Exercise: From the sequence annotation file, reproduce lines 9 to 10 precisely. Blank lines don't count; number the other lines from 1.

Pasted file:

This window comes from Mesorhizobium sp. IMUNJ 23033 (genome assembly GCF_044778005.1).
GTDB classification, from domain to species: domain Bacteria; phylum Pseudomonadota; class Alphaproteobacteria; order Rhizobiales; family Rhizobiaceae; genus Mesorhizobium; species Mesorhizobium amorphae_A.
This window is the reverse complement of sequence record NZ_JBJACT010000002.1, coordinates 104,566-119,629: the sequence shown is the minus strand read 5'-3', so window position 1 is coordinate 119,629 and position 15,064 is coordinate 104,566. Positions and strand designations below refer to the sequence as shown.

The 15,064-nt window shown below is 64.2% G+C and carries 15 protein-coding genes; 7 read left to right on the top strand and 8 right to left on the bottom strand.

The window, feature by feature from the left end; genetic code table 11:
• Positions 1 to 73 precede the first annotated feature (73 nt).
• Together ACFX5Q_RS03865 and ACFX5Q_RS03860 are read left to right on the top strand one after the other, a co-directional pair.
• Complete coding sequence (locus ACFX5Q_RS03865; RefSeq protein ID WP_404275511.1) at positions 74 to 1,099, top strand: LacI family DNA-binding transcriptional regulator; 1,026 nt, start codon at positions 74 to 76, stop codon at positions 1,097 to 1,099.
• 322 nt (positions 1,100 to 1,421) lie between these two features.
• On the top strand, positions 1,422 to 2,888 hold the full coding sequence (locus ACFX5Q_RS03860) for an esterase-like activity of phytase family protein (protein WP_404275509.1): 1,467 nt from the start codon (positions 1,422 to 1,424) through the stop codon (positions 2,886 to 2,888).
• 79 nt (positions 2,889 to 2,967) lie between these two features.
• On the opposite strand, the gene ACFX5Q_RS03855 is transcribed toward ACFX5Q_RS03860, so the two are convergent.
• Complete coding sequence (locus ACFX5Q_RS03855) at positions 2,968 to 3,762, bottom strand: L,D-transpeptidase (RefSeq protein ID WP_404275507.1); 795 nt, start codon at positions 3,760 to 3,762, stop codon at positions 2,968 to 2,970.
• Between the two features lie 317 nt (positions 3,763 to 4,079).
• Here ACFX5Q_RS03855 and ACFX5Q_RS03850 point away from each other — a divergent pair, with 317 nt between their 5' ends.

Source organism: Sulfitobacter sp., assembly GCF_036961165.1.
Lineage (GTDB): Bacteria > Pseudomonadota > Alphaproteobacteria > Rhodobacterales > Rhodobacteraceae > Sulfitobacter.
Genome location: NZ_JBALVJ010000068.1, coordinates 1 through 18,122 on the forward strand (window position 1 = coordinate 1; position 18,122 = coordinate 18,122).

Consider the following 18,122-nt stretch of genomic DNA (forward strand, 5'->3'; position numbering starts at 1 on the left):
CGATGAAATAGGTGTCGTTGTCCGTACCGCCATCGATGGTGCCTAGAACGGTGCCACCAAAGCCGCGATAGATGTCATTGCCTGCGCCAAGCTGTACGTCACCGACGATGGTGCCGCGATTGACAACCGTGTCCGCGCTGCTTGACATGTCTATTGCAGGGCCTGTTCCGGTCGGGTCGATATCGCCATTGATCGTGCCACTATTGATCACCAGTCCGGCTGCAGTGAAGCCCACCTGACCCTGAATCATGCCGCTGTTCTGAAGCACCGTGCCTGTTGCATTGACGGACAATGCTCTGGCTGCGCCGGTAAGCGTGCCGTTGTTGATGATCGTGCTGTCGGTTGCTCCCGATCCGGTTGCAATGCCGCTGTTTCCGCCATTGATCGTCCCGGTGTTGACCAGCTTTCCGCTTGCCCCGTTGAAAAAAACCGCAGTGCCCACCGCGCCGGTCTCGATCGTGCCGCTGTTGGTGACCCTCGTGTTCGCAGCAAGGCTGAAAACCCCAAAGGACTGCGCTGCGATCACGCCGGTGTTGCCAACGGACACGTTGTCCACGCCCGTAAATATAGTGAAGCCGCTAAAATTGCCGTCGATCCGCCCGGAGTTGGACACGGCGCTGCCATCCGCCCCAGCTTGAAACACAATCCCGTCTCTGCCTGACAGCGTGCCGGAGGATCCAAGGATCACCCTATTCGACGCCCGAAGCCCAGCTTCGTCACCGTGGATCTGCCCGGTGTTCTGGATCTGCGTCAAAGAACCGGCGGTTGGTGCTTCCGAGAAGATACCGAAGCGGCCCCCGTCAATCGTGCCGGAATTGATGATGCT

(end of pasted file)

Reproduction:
• 322 nt (positions 1,100 to 1,421) lie between these two features.
• On the top strand, positions 1,422 to 2,888 hold the full coding sequence (locus ACFX5Q_RS03860) for an esterase-like activity of phytase family protein (protein WP_404275509.1): 1,467 nt from the start codon (positions 1,422 to 1,424) through the stop codon (positions 2,886 to 2,888).